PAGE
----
Treaties of Nijmegen

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Treaties of Peace of Nijmegen
Louis XIV p1150824.jpg
The Place des Victoires in Paris, with an equestrian statue of Louis XIV, was designed as a memorial to the Peace of Nijmegen.
Context Franco-Dutch War: Franco-Dutch War end; France control Franche-Comté, select Flanders cities, and Hainaut.
Signed1678–79
Location Nijmegen, Dutch Republic
Parties

The Treaties of Peace of Nijmegen (Traités de Paix de Nimègue; German : Friede von Nimwegen) were a series of treaties signed in the Dutch city of Nijmegen between August 1678 and October 1679. The treaties ended various interconnected wars among France, the Dutch Republic, Spain, Brandenburg, Sweden, Denmark, the Prince-Bishopric of Münster, and the Holy Roman Empire. The most significant of the treaties was the first, which established peace between France and the Dutch Republic and placed the northern border of France very near its modern position. [1]

Contents

Background

The Franco-Dutch War of 1672–78 was the source of all the other wars that were ended formally at Nijmegen. Separate peace treaties were arranged for conflicts like the Third Anglo-Dutch War and the Scanian War, but all of them had been directly caused by and form part of the Franco-Dutch War. England initially participated in the war on the French side but withdrew in 1674, after the Treaty of Westminster.

Peace negotiations had begun as early as 1676, but nothing was agreed to and signed before 1678. The treaties did not result in a lasting peace. Some of the countries involved signed peace deals elsewhere, such as the Treaty of Celle (Sweden made peace with Brunswick and Lunenburg-Celle), Treaty of Saint-Germain (France and Sweden made peace with Brandenburg) and Treaty of Fontainebleau (France dictated peace between Sweden and Denmark-Norway).

Treaties signed in Nijmegen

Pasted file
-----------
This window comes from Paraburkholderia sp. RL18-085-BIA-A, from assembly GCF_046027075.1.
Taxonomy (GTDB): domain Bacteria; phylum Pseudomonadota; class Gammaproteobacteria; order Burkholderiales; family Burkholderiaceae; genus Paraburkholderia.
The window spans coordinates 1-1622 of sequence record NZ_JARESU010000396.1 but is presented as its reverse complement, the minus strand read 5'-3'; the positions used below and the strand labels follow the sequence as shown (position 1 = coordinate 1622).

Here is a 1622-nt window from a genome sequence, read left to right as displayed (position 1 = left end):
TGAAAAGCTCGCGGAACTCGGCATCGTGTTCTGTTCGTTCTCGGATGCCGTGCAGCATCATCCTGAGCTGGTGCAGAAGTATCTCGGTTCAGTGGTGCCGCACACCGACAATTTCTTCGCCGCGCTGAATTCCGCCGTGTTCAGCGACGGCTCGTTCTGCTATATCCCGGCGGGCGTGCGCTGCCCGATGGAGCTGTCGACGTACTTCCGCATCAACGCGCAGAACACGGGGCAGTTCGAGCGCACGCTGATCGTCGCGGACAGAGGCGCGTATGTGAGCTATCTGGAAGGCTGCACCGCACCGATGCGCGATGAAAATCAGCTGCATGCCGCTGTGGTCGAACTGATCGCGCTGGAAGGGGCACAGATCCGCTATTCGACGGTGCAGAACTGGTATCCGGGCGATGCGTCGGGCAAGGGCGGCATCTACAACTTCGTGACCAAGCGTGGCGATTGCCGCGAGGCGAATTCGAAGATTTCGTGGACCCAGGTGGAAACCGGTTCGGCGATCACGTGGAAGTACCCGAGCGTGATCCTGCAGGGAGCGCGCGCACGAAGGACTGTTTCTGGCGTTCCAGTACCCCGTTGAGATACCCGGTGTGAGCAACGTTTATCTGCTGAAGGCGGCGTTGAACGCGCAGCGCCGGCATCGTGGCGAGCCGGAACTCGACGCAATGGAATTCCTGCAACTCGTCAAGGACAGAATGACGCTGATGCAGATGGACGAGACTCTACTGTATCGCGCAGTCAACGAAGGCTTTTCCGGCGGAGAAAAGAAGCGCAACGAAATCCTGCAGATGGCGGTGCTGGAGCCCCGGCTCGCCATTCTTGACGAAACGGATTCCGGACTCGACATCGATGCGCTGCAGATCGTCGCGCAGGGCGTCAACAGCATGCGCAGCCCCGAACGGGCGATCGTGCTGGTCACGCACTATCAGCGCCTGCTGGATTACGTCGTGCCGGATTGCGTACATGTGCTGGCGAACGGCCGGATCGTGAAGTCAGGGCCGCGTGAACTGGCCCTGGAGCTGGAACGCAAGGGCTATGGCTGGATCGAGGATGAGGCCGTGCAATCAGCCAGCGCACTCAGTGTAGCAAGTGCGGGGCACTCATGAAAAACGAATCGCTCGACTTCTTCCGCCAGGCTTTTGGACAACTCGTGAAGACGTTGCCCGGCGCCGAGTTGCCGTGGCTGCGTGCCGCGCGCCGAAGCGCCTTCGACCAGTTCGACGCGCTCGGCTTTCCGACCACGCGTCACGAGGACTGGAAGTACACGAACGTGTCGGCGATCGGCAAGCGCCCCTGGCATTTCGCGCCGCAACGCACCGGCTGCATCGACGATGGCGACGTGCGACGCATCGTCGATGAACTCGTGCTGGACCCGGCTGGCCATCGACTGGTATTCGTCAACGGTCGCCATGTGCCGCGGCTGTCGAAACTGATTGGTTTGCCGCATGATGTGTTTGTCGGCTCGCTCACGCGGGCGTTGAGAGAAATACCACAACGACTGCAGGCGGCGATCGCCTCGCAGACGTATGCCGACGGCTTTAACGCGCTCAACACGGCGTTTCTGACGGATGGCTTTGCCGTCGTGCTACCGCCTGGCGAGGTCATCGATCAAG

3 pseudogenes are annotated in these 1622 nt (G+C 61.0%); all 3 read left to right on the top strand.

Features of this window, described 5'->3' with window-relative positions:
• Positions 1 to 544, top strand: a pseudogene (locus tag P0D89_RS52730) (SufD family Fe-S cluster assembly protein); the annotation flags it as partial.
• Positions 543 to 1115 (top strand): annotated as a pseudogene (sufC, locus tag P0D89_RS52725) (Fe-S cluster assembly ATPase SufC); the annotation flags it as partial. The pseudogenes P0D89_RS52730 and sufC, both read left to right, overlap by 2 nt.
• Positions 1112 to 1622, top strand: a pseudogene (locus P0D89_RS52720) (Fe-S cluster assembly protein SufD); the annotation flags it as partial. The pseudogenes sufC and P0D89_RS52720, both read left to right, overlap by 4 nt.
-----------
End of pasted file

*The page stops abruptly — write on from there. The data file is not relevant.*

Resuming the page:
Title page of the treaty between Sweden and the Holy Roman Empire. Treaty of Nijmegen between Sweden and the Holy Roman Empire 1679 01.djvu
Title page of the treaty between Sweden and the Holy Roman Empire.

Terms

The Franco–Dutch War ended with a treaty which gave France control over the region of the Franche-Comté. [2] France also gained further territories of the Spanish Netherlands, adding to those it had annexed under the 1659 Peace of the Pyrenees and 1668 Treaty of Aix-la-Chapelle. These included the town of Saint-Omer with the remaining northwestern part of the former Imperial County of Artois; the lands of Cassel, Aire and Ypres in southwestern Flanders; the Bishopric of Cambrai; and the towns of Valenciennes and Maubeuge in the southern County of Hainaut.

In turn, French King Louis XIV ceded the occupied town of Maastricht and the Principality of Orange to the Dutch stadtholder William III. The French forces withdrew from several occupied territories in northern Flanders and Hainaut.

Emperor Leopold I had to accept the French occupation of the towns of Freiburg (until 1697) and Kehl (until 1698) on the right bank of the Rhine.

Culture

Marc-Antoine Charpentier wrote a Te Deum for this occasion. The prelude of the Te Deum is also known as the Eurovision Song Contest theme.

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References

  1. Nolan, Cathal J (2008). Wars of the age of Louis XIV, 1650–1715. ABC-CLIO. p. 128. ISBN   0-313-33046-8 . Retrieved 8 December 2010.
  2. Horne, Alistair (2004). La Belle France. Vintage. p. 164. ISBN   978-1-4000-3487-1 . Retrieved 7 December 2010.